To What Extent Does the Prime Minister Dominate the Political System of the Uk? Essay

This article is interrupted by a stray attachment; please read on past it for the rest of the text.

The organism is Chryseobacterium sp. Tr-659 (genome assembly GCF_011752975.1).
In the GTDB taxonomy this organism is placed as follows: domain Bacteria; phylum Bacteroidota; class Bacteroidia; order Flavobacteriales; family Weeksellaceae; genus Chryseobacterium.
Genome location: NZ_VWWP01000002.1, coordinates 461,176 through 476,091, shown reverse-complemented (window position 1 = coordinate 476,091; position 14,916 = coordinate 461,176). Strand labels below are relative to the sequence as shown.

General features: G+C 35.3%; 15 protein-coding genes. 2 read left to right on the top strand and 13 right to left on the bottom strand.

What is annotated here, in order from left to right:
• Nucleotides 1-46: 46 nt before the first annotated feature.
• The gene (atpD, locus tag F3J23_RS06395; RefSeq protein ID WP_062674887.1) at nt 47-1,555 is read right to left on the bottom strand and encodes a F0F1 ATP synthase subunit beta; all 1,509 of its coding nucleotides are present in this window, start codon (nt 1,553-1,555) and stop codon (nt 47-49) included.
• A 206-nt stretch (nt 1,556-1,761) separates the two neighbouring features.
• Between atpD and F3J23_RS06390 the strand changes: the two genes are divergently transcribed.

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To what extent does the Prime Minister dominate the political system of the UK? The political branch concerned with the assembling of policy and the proposal of most legislation is called the executive. The traditional position of the prime minister within the executive branch is considered as ‘primus inter pares’, meaning ‘first among equals’. This implements the idea that the prime minister is merely the leading minister, preeminent in terms of reasonable respect and authority, among other similarly responsible ministers. However, since the 1950s, many have argued that the growth of prime ministerial power as a consequence of aspects such as the media, have led to an increase in dominance over the cabinet. In this essay, I will be arguing in favour of why I believe the prime minister is portrayed to dominate the UK’s political system to a large extent. The prime minister acquires many powers that have varied over the past years for different prime ministers depending on individual strength and personality. For example, a strong figure such as Margaret Thatcher may have taken full affect of her formal and actual powers as opposed to a less authoritative figure such as John Major. Prime ministerial power partly originates from being appointed by the Queen and it is they who then have the authority to hire, fire, promote and demote all ministers within their cabinet and government. Patronage is a strengthening asset for the prime minister as the power to control political careers of other ministers as well as a majority of backbenchers ensures that they remain loyal and supportive. More powers of the prime minister include long-standing powers such as the royal prerogative, where sovereignty is exercised on behalf of the monarch, and cabinet management, a recently-developing power where the prime minister has the capability to chair, manage and convene cabinet
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